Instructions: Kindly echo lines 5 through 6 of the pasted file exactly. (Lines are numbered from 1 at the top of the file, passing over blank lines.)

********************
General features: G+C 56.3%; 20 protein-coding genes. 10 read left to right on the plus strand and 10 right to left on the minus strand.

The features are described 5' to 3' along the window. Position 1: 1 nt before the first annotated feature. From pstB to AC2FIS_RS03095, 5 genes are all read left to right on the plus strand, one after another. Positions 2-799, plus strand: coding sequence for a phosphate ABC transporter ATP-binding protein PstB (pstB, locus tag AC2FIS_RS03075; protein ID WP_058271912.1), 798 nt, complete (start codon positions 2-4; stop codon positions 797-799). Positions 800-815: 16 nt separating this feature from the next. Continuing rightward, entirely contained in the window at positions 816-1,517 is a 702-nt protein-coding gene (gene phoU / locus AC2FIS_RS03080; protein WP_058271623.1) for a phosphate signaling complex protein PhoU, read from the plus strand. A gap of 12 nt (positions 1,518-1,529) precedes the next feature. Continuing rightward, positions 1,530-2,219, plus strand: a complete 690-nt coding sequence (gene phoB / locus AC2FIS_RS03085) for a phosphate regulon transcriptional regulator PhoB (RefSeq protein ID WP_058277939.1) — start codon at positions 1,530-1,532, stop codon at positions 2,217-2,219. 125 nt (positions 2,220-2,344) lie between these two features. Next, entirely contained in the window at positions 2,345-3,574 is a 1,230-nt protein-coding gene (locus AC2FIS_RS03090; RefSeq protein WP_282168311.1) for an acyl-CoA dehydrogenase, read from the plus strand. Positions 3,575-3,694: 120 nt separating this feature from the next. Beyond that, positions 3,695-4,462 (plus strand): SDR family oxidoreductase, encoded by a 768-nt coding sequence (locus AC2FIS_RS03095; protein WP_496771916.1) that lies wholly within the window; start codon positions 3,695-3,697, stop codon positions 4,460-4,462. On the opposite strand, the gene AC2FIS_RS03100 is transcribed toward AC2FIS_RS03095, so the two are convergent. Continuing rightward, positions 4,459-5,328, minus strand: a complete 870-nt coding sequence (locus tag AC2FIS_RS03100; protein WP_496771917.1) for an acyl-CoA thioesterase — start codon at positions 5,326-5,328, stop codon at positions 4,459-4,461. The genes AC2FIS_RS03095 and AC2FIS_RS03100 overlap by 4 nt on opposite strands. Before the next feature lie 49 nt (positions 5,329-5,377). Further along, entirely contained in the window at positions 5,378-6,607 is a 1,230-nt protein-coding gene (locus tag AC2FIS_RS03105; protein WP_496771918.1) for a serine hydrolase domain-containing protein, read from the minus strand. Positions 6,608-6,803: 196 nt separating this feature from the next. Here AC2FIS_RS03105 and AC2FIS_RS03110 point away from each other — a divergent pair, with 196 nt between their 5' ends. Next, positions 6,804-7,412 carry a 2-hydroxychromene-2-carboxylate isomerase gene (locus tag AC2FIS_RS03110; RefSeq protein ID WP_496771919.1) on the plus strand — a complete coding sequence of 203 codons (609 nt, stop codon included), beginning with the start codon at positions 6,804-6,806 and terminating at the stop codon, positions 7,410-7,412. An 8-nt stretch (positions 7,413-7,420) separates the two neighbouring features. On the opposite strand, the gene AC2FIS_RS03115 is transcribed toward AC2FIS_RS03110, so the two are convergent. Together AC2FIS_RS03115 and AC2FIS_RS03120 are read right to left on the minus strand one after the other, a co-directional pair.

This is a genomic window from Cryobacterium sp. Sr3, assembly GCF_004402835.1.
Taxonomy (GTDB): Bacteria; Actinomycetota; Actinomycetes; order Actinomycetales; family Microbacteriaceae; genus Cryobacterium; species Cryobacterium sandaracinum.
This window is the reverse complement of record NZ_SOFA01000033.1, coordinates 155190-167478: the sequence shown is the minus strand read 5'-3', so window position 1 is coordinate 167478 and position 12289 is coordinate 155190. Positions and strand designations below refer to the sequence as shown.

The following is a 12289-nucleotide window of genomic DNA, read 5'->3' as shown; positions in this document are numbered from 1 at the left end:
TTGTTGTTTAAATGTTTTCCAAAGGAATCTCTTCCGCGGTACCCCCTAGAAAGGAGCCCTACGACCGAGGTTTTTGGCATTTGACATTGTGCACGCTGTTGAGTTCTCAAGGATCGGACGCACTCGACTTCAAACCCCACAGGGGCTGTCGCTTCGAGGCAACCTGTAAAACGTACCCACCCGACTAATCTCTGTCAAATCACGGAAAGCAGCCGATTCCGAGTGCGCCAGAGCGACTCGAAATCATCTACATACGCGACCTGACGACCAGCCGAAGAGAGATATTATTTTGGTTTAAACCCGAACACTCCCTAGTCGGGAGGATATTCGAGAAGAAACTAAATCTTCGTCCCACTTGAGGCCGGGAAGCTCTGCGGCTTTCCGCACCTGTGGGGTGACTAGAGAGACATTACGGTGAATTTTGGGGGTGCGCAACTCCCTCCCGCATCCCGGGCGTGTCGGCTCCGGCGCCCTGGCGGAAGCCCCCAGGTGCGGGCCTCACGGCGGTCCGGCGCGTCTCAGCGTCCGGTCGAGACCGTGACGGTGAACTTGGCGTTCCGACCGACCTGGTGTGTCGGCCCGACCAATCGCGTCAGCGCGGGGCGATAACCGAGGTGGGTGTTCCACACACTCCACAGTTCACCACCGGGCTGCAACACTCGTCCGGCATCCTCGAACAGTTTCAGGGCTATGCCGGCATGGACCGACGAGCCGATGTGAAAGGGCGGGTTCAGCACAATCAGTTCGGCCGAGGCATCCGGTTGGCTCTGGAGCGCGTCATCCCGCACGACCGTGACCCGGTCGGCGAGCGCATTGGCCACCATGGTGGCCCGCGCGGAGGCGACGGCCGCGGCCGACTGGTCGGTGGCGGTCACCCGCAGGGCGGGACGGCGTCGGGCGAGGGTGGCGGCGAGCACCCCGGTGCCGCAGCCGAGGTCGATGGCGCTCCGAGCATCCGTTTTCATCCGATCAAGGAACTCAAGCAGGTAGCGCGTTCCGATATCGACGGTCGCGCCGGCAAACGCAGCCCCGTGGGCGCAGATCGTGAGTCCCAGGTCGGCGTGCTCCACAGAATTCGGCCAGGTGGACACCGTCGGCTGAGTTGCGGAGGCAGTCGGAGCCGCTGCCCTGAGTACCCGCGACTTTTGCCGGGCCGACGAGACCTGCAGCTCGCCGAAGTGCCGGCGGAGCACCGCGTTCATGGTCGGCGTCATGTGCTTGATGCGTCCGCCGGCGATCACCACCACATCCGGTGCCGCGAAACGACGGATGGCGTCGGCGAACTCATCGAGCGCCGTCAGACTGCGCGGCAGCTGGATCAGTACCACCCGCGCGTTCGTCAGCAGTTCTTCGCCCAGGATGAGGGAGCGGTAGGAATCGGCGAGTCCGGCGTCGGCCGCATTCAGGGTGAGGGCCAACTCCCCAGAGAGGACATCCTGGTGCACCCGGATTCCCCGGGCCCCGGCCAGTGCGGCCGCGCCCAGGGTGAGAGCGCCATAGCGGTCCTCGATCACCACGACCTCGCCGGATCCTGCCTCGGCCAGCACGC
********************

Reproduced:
This window is the reverse complement of record NZ_SOFA01000033.1, coordinates 155190-167478: the sequence shown is the minus strand read 5'-3', so window position 1 is coordinate 167478 and position 12289 is coordinate 155190. Positions and strand designations below refer to the sequence as shown.

The following is a 12289-nucleotide window of genomic DNA, read 5'->3' as shown; positions in this document are numbered from 1 at the left end: